The Unfolded Protein Response in Protein Aggregating Diseases

Alexander Gow, Ramaswamy Sharma

Research output: Contribution to journalArticlepeer-review

50 Scopus citations


For many genetic diseases, clinical phenotypes arise through the dysfunction of the gene products encoded by mutant genes. Effective treatment entails providing a source of the gene product in the diet or circulation, as has been achieved for type I diabetes and hemophilia, or in cases of enzyme deficiency by supplementation with metabolites synthesized by the defective protein, as in adrenoleukodystrophy. However, a growing list of diseases do not appear to be amenable to such treatment strategies. In these instances, defective gene products acquire novel properties that disrupt normal cell function, even in the presence of proteins encoded by the normal allele. One class of such diseases, collectively termed "conformational diseases, " is composed of clinically unrelated disorders that share a common pathophysiology because the mutant proteins cannot adopt stable three-dimensional conformations. These mutant proteins aggregate in various subcellular compartments and may even cause cell death. Some of these diseases are associated with inclusion bodies containing the aggregating proteins whereas others do not exhibit such pathology; however, all appear to activate cell stress signaling pathways. Herein, we highlight one such disorder, Pelizaeus-Merzbacher disease, that disrupts formation of whiter matter in the brain. Accumulation of the mutant protein in oligodendrocytes activates the unfolded protein response. The well-characterized genetics and large number of animal models available for Pelizaeus-Merzbacher disease enables this disease to serve as an important model for conformational diseases, both in terms of defining molecular components of the unfolded protein response signaling pathway as well as testing therapeutic approaches to ameliorate disease.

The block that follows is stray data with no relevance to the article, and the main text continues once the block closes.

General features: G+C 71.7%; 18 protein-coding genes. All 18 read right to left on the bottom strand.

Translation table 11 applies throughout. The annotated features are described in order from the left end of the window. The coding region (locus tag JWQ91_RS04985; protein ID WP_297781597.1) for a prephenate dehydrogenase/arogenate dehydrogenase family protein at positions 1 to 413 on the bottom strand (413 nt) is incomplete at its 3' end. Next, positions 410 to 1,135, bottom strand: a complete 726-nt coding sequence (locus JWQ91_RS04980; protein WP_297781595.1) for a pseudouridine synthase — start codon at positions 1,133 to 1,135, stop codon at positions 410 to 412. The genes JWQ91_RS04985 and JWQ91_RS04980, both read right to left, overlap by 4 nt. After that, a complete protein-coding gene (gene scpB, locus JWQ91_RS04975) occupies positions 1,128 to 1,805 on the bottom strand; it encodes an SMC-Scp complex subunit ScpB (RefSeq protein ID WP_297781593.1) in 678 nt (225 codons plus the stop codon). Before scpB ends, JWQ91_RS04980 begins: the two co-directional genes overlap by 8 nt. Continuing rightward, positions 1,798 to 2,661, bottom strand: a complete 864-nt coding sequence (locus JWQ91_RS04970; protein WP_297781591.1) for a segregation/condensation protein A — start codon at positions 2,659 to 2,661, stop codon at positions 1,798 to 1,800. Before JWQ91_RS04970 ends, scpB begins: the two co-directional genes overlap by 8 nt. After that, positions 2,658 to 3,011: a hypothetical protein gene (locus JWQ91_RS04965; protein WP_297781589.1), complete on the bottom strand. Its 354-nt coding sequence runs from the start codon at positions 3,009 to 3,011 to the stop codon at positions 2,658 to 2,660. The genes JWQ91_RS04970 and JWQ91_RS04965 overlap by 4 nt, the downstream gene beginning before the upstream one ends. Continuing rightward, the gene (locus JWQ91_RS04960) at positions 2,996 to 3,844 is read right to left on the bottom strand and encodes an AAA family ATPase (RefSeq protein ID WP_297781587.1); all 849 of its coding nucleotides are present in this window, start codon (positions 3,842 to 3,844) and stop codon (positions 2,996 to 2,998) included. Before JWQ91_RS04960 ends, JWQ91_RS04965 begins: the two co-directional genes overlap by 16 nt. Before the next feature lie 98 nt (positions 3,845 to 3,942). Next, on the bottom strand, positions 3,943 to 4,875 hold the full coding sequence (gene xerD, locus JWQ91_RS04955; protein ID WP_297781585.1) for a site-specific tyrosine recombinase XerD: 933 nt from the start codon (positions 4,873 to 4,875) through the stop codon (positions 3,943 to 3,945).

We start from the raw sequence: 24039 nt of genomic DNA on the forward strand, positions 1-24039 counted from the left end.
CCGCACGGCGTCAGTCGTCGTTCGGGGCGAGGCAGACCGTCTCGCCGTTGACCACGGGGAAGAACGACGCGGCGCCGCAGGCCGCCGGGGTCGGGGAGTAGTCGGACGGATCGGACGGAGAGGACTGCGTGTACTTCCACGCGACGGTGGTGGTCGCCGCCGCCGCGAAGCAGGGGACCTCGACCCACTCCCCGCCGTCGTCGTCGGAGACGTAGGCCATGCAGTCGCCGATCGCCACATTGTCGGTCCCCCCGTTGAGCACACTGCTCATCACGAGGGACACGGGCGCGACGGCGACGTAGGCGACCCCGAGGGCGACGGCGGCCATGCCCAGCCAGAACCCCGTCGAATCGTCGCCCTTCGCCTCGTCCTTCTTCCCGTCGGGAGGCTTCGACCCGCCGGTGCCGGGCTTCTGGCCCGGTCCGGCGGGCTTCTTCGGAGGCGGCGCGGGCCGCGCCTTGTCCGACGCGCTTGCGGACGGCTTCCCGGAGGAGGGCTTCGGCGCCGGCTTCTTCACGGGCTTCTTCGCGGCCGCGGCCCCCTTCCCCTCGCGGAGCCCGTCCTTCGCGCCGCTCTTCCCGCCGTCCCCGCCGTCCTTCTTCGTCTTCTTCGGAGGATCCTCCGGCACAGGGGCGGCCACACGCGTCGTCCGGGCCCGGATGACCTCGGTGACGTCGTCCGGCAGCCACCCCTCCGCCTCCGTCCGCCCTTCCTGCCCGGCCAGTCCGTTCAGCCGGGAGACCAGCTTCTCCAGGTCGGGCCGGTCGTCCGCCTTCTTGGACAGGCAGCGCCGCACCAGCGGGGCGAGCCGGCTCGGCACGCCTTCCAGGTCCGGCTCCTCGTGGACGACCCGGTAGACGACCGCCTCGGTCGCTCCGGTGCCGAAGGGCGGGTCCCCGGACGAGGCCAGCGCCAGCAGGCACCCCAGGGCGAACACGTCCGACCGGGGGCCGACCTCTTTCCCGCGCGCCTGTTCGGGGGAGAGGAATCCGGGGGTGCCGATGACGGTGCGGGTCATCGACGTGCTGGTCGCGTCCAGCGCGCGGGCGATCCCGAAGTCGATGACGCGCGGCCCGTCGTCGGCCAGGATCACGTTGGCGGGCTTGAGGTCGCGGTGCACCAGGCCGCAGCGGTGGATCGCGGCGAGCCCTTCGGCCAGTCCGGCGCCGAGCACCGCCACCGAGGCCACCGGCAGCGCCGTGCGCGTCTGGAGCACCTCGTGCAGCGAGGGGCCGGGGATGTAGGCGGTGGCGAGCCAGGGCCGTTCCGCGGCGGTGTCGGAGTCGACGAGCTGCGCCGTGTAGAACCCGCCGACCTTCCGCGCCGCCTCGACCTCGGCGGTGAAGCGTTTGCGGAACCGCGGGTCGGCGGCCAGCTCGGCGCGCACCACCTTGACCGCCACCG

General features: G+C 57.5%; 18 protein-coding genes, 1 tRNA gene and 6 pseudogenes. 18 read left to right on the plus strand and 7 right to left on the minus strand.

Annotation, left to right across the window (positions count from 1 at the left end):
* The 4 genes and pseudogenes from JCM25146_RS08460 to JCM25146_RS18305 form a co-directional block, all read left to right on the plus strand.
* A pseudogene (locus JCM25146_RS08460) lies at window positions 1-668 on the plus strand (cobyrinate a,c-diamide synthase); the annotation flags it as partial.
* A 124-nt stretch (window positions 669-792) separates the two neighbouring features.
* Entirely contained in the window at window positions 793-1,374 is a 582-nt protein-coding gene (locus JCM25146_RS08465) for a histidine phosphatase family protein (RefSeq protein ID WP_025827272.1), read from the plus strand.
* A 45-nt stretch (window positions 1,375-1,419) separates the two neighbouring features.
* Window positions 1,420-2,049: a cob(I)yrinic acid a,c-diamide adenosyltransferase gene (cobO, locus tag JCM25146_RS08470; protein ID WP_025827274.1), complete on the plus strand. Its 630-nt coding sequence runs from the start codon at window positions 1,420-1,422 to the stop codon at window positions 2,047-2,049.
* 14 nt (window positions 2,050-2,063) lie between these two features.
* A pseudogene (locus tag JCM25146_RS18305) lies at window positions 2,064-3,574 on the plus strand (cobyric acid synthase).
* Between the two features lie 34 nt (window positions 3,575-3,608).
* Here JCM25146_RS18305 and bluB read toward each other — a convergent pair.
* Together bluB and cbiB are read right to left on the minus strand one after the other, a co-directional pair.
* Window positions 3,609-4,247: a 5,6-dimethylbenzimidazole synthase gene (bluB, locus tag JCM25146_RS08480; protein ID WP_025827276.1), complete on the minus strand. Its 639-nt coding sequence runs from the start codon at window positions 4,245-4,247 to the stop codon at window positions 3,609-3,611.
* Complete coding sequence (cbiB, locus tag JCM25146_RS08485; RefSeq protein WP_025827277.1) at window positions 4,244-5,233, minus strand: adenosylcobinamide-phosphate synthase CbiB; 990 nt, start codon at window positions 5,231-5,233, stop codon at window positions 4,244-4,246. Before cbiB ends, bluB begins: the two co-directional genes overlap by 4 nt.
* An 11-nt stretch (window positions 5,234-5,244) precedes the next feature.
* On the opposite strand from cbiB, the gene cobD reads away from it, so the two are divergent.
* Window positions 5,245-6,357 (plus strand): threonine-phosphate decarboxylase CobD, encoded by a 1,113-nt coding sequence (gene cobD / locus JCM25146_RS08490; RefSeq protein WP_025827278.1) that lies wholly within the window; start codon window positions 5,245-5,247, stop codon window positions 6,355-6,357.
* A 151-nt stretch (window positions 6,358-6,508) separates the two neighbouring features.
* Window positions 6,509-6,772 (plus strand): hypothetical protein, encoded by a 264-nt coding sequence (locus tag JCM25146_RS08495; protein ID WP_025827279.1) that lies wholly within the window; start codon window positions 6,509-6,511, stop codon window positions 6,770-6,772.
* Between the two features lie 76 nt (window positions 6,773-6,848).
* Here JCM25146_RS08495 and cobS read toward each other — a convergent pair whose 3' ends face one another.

Original languageEnglish (US)
Pages (from-to)73-94
Number of pages22
JournalNeuroMolecular Medicine
Issue number1-2
StatePublished - 2003
Externally publishedYes


  • Central nervous system
  • Leukodystrophy
  • Myelin
  • Neurodegeneration
  • Protein trafficking
  • Proteolipid protein

ASJC Scopus subject areas

  • Molecular Medicine
  • Neurology
  • Cellular and Molecular Neuroscience


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